Margaret Allison Bonds (March 3, 1913-April 26, 1972) was an American composer, pianist, arranger, and teacher. One of the first Black composers and performers to gain recognition in the United States, she is best remembered today for her popular arrangements of African American spirituals and frequent collaborations with Langston Hughes.
Bonds was born in Chicago to civil rights activists who were a great inspiration; her father a physician and activist and her mother a church musician and member of the National Association of Negro Musicians. She grew up with house guests including Florence Price and Will Marion Cook, all of whom would become influential to her future musical studies and career. Her mother was her first music teacher, then in high school, Bonds studied piano and composition with Florence Price and William Dawson until her studies at Northwestern University, where she earned both her Bachelor of Music (1933) and Master of Music (1934) degrees in piano and composition. Bonds was one of the few Black students at Northwestern University. Although she was permitted to study there, she was not permitted to reside on campus, and described the experience as discriminatory and hostile. Thereafter she attended the prestigious Juilliard School of Music in New York.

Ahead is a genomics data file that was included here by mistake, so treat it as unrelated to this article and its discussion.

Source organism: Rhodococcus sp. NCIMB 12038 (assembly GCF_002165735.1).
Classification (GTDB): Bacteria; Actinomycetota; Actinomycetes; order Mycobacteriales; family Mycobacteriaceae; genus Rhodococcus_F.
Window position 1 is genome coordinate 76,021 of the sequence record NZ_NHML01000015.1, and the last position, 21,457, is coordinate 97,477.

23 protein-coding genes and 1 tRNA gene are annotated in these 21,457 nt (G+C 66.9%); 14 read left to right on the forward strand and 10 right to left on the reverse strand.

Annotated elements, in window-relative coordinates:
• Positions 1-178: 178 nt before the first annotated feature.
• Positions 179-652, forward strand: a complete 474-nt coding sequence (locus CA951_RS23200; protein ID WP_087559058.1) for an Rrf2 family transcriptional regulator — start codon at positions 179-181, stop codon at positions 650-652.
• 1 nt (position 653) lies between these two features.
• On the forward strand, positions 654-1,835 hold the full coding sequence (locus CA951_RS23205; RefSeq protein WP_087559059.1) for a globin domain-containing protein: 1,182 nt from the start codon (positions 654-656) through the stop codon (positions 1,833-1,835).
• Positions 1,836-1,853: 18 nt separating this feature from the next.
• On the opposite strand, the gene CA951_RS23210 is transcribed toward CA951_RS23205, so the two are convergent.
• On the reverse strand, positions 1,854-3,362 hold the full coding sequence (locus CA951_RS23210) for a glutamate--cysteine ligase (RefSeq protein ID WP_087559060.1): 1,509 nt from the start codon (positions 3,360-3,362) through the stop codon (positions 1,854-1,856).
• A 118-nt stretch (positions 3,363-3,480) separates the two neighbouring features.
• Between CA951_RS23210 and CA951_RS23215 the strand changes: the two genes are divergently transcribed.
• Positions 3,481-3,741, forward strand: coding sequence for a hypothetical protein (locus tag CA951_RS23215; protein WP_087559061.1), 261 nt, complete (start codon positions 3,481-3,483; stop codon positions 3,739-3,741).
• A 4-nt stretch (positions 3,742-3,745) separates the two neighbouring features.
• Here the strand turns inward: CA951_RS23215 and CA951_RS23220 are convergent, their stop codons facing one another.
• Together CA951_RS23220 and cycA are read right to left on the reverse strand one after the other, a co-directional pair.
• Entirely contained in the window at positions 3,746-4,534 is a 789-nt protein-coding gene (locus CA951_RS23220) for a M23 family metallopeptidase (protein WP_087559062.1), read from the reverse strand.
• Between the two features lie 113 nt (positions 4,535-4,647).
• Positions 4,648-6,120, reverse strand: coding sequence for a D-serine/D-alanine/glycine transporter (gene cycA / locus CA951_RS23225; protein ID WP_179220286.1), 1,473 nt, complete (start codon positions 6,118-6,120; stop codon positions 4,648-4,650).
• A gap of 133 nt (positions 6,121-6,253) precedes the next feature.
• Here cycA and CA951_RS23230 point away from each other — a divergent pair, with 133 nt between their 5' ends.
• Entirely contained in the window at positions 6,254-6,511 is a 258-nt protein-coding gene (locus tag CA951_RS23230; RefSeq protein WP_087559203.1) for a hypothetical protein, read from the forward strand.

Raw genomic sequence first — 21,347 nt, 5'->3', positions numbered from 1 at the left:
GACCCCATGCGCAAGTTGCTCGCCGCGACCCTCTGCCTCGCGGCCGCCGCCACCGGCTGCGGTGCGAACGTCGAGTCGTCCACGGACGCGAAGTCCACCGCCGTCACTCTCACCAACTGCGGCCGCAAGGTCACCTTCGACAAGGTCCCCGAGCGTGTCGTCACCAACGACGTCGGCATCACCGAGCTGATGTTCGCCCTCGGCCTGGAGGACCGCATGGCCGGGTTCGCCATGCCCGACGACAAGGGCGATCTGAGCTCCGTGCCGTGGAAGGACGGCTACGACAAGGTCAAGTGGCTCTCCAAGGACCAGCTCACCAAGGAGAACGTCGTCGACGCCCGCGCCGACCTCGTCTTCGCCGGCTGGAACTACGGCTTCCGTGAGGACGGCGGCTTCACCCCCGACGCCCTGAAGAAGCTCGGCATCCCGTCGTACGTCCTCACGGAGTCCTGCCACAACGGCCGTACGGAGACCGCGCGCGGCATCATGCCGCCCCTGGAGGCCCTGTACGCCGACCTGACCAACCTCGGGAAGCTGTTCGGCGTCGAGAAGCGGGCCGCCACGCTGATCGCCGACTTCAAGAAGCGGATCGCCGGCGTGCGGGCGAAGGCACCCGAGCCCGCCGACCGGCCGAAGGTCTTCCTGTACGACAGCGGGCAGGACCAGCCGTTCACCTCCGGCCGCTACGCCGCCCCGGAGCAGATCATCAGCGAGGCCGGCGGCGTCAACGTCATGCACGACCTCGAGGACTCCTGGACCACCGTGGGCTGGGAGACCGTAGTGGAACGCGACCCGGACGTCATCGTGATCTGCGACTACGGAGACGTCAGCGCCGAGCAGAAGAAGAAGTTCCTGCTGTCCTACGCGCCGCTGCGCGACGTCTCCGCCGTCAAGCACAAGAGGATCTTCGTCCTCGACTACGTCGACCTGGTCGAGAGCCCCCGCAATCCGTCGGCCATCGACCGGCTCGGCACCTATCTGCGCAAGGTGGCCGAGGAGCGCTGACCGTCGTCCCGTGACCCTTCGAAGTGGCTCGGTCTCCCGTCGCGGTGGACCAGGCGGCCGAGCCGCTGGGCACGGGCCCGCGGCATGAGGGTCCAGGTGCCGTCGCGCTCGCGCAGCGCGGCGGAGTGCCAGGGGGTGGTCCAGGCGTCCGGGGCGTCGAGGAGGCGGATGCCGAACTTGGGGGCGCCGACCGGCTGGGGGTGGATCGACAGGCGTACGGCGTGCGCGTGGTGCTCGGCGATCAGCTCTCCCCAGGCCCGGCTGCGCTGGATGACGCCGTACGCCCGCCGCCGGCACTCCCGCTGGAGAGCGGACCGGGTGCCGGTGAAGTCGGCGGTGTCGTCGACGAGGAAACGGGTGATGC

Bonds gave two acclaimed performances as piano soloist with the Chicago Symphony Orchestra in 1933 and 1934, including Florence Price’s Piano Concerto in One Movement. This was an historical moment, marking the first occasion a black performer had performed with the orchestra as soloist. Margaret Bonds did much to promote the music of black musicians. Her own compositions and lyrics addressed racial issues of the time. Bonds connected her father’s political activism with her mother’s sense of musicianship. In addition, many well-known arrangements of African-American spirituals (He’s Got the Whole World In His Hand) were created by Bonds.
After the death of her cherished collaborator, Langston Hughes, in 1967, Bonds left her husband and daughter and moved to Los Angeles and spent her remaining years.